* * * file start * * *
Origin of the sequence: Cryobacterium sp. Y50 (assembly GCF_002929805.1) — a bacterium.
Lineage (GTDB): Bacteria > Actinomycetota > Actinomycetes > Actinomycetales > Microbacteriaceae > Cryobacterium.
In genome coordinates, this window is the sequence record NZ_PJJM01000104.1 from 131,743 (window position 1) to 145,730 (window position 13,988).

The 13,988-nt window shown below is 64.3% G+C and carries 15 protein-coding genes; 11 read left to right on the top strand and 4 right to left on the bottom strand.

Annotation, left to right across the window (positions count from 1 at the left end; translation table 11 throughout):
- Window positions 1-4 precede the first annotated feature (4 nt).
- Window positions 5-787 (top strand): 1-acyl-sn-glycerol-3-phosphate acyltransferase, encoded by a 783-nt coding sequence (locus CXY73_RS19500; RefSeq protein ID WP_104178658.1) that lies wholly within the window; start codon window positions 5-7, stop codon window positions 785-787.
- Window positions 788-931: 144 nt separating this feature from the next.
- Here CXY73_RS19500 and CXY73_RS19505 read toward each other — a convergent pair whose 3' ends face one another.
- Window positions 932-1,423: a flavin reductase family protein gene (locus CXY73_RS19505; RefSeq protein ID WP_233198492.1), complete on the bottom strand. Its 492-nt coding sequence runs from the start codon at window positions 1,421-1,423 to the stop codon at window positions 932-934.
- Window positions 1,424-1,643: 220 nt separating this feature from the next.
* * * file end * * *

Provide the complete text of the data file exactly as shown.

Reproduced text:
Origin of the sequence: Cryobacterium sp. Y50 (assembly GCF_002929805.1) — a bacterium.
Lineage (GTDB): Bacteria > Actinomycetota > Actinomycetes > Actinomycetales > Microbacteriaceae > Cryobacterium.
In genome coordinates, this window is the sequence record NZ_PJJM01000104.1 from 131,743 (window position 1) to 145,730 (window position 13,988).

The 13,988-nt window shown below is 64.3% G+C and carries 15 protein-coding genes; 11 read left to right on the top strand and 4 right to left on the bottom strand.

Annotation, left to right across the window (positions count from 1 at the left end; translation table 11 throughout):
- Window positions 1-4 precede the first annotated feature (4 nt).
- Window positions 5-787 (top strand): 1-acyl-sn-glycerol-3-phosphate acyltransferase, encoded by a 783-nt coding sequence (locus CXY73_RS19500; RefSeq protein ID WP_104178658.1) that lies wholly within the window; start codon window positions 5-7, stop codon window positions 785-787.
- Window positions 788-931: 144 nt separating this feature from the next.
- Here CXY73_RS19500 and CXY73_RS19505 read toward each other — a convergent pair whose 3' ends face one another.
- Window positions 932-1,423: a flavin reductase family protein gene (locus CXY73_RS19505; RefSeq protein ID WP_233198492.1), complete on the bottom strand. Its 492-nt coding sequence runs from the start codon at window positions 1,421-1,423 to the stop codon at window positions 932-934.
- Window positions 1,424-1,643: 220 nt separating this feature from the next.